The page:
GMB Launches Compensation Claim for Blacklisted Workers | LabourBlawg

GMB Launches Compensation Claim for Blacklisted Workers

by jimloxley on July 11, 2012

A workers union is taking legal action in order to seek compensation on behalf of workers which it claims have been unfairly blacklisted by one of the UK’s largest companies. The compensation claim could mean thousands win compensation if the union wins. The GMB has announced the accusations against the services giant, Carillion, stating that it has blacklisted hundreds of workers across in the United Kingdom. The accusations state that the case represents the construction industry equivalent of the newspaper’s phone hacking scandal. The report was recently published by the union following its annual conference which was held in Brighton. The paper said that it was pulling back the “curtain of secrecy” to reveal the ways in which larger firms such as Carillion deny workers the appropriate rights to their employment.

It seems that thousands of workers across the UK were entirely unaware that their names had appeared on blacklists with several companies, said the report. The GMB also revealed that it had been proactive and already instructed a legal firm in order to initiate the compensation claim for its blacklisted members. When asked about the compensation claim, the general secretary of the GMB, Paul Kenny, stated that “This report pulls back the curtain of secrecy to give a glimpse as to the way employers like Carillion have illegally used their power and money to blacklist citizens and to deny them their rights to employment.”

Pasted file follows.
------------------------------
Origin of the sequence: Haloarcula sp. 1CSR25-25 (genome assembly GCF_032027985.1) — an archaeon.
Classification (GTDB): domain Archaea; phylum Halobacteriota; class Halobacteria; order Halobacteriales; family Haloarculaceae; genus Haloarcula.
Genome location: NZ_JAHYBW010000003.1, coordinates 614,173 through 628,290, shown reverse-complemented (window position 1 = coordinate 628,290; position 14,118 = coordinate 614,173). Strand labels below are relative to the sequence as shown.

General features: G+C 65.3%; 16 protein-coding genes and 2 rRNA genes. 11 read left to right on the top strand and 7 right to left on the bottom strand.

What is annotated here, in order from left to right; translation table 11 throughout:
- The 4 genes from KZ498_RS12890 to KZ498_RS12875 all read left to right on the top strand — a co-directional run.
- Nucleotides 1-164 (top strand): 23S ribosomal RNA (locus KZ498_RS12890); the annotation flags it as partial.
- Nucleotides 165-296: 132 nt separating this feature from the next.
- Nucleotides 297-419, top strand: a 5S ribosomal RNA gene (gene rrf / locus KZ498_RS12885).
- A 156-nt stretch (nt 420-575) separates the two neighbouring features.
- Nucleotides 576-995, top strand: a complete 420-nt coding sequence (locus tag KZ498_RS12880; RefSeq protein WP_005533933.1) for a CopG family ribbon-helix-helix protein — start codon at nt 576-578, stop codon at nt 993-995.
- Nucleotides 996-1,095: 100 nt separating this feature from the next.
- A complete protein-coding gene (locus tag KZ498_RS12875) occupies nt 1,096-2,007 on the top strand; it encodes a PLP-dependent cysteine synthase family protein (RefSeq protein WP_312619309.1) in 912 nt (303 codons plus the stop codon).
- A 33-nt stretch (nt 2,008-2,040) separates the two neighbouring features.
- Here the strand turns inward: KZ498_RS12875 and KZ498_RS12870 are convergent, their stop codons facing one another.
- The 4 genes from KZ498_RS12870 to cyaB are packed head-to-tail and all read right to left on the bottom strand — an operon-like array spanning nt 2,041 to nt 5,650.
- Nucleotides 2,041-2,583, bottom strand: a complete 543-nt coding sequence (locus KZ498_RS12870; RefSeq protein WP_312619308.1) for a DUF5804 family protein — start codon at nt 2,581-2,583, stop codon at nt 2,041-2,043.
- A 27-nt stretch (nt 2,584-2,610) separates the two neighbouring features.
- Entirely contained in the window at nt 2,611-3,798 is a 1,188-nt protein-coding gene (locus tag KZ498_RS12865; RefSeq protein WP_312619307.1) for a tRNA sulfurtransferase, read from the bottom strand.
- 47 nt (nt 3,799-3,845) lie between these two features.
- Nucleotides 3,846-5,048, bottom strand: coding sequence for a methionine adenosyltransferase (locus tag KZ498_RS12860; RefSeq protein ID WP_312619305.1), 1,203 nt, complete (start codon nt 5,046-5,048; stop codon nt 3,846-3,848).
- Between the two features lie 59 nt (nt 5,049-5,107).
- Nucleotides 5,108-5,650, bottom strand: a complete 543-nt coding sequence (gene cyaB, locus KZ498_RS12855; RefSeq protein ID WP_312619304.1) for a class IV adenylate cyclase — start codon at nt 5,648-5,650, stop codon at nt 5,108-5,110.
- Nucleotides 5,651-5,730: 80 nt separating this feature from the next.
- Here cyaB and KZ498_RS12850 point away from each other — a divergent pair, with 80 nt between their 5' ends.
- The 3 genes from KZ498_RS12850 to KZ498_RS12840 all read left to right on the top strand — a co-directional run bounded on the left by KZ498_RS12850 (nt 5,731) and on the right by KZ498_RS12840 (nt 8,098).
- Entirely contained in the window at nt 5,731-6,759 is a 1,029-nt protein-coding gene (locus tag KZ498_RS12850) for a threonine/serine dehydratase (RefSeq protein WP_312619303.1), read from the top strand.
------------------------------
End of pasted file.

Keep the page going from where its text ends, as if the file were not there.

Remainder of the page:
In a reply to the accusations, a spokesperson for Carillion said “Carillion does not condone or engage in blacklisting. It is not against unions and recognises trade unions for some of its workforce nationally.” The company spokesperson also pointed out that the “allegations of blacklisting are believed to concern matters that took place many years ago and relate to businesses acquired by Carillion.”

It went on to say that significant changes to the UK’s employment law have occurred in the intervening period. In spite of this, it assured that Carillion would take action, that the nature of the implications were very serious and an investigation is under way. It also said that, as the current matters are the subject of legal proceedings which could be considered threatening, that it’s not appropriate to comment in too much detail at this stage except to confirm that they will strongly defend themselves and investigate things thoroughly.

Jim Loxley is a Director at claims specialist, My Compensation

Previous post:

Next post: